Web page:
Joseph Young, an eyewitness to the 1838 attack on Haun’s Mill, gave his testimony of that event as a sworn affidavit on June 4, 1839. The original manuscript of that affidavit is presented here in unedited, annotated form.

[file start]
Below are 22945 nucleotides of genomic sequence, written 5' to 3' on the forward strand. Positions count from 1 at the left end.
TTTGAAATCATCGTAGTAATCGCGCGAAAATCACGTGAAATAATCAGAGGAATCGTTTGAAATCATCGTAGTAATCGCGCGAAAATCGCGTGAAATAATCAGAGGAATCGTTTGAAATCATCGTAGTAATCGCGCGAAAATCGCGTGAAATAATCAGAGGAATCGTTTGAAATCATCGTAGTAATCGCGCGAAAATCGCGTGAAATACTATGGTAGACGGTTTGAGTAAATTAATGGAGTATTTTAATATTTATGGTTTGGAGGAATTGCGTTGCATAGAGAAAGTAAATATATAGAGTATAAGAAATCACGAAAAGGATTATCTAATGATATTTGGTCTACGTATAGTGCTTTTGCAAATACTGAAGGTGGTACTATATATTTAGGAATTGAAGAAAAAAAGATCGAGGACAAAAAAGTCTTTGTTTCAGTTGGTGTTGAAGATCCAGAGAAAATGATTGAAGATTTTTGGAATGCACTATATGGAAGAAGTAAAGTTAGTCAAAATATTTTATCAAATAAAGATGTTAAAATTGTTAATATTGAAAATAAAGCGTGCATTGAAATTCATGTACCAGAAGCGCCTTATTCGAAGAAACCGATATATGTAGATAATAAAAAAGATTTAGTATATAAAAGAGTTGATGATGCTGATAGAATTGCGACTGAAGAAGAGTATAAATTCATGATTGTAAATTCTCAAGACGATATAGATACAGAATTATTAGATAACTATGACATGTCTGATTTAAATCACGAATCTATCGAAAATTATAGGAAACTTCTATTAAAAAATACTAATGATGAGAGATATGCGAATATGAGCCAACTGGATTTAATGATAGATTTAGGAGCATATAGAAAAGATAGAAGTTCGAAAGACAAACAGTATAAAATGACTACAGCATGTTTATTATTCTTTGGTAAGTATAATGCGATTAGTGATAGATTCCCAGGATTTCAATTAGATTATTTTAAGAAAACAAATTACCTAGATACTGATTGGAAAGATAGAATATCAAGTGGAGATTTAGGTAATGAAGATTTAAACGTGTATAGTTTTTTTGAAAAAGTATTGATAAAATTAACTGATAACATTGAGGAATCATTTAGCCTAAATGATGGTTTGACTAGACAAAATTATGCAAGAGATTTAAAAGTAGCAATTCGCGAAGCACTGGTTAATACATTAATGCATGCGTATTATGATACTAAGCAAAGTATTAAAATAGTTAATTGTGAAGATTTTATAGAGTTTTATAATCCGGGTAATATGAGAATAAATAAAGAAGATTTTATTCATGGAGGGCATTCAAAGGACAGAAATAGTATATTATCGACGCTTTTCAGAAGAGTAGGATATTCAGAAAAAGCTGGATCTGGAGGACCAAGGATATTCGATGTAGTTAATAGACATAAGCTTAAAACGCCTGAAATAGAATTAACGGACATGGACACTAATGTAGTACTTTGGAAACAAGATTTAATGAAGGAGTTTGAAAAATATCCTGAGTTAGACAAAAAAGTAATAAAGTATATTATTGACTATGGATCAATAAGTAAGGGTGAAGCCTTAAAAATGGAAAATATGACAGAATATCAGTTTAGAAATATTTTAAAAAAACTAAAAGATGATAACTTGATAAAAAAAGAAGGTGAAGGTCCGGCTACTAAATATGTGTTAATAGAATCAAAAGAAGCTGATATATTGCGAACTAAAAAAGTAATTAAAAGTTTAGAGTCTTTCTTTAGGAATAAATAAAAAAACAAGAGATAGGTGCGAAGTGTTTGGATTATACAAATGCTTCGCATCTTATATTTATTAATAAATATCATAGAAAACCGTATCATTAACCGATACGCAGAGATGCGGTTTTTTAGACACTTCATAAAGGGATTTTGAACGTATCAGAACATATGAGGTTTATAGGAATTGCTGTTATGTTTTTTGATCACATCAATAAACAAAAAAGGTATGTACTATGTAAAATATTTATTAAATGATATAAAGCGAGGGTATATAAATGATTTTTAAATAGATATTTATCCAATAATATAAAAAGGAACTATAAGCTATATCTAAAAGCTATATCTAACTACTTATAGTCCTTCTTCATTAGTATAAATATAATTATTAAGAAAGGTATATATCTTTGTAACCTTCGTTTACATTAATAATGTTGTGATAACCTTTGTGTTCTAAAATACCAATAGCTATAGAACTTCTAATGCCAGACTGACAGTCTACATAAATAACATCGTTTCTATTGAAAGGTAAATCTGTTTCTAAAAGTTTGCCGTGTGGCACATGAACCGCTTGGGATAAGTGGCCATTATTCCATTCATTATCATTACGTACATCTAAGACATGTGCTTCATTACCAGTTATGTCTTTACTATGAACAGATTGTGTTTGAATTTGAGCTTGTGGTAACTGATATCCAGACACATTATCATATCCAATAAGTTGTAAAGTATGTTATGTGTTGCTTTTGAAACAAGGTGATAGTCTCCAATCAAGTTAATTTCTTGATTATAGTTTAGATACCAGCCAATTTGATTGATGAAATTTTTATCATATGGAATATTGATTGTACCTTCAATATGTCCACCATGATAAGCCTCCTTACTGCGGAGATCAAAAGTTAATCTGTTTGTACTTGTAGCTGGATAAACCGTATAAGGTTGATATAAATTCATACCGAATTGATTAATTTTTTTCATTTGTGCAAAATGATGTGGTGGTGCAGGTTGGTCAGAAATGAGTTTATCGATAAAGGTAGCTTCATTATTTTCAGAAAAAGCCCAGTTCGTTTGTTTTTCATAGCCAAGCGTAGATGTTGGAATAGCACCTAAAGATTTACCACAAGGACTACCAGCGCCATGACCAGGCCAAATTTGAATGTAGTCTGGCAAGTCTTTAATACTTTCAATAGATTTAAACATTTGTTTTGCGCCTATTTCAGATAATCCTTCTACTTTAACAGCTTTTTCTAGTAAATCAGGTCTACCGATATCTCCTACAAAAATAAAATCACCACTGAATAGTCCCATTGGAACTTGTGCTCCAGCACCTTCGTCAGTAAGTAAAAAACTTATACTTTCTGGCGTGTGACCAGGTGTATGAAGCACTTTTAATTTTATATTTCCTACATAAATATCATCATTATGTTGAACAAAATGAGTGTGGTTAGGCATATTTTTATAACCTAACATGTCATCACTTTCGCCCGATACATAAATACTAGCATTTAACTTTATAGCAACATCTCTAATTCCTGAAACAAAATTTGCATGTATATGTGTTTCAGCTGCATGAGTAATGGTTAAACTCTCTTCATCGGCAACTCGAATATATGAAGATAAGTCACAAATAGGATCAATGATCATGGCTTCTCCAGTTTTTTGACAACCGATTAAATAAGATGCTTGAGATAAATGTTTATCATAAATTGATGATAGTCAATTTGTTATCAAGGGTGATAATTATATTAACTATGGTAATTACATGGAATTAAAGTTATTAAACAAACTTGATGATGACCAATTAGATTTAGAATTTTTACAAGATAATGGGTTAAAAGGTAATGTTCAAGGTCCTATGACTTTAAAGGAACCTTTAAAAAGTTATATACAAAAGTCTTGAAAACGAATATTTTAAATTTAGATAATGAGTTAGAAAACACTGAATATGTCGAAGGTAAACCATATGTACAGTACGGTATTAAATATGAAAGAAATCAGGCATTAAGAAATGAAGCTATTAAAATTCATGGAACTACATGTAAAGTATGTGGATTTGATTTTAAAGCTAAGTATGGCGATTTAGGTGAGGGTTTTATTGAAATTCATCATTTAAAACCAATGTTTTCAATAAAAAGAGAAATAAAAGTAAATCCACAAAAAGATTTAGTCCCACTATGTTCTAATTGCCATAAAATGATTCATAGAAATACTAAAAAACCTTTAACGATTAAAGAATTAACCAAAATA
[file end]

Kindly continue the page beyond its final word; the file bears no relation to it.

In March 1839, while imprisoned in Liberty Jail, Joseph Smith wrote a letter to the Saints in Quincy, Illinois, counseling them to gather “a knowledge of all the facts, and sufferings and abuses put upon them by the people of this State; And also of all the property and amount of damages which they have sustained, both of character and personal injuries, as well as real property; And also the names of all persons that have had a hand in their oppressions, as far as they can get hold of them and find them out” (D&C 123:1–3). The Saints responded to these directions by producing nearly eight hundred redress petitions and sworn affidavits. Perhaps the most widely published petition was Joseph Young’s. Young, older brother of Brigham Young, was an eyewitness to the October 30, 1838, attack at the Mormon settlement of Haun’s Mill. His statement, sworn before Adams County Circuit Court Judge C. M. Woods on June 4, 1839, provides a descriptive narrative of the tragic events of that fateful afternoon. Joseph Young’s account was not only the first account of the Haun’s Mill Massacre to appear in the press, but his narrative continued to be published in other works as the principal testimony describing the tragedy.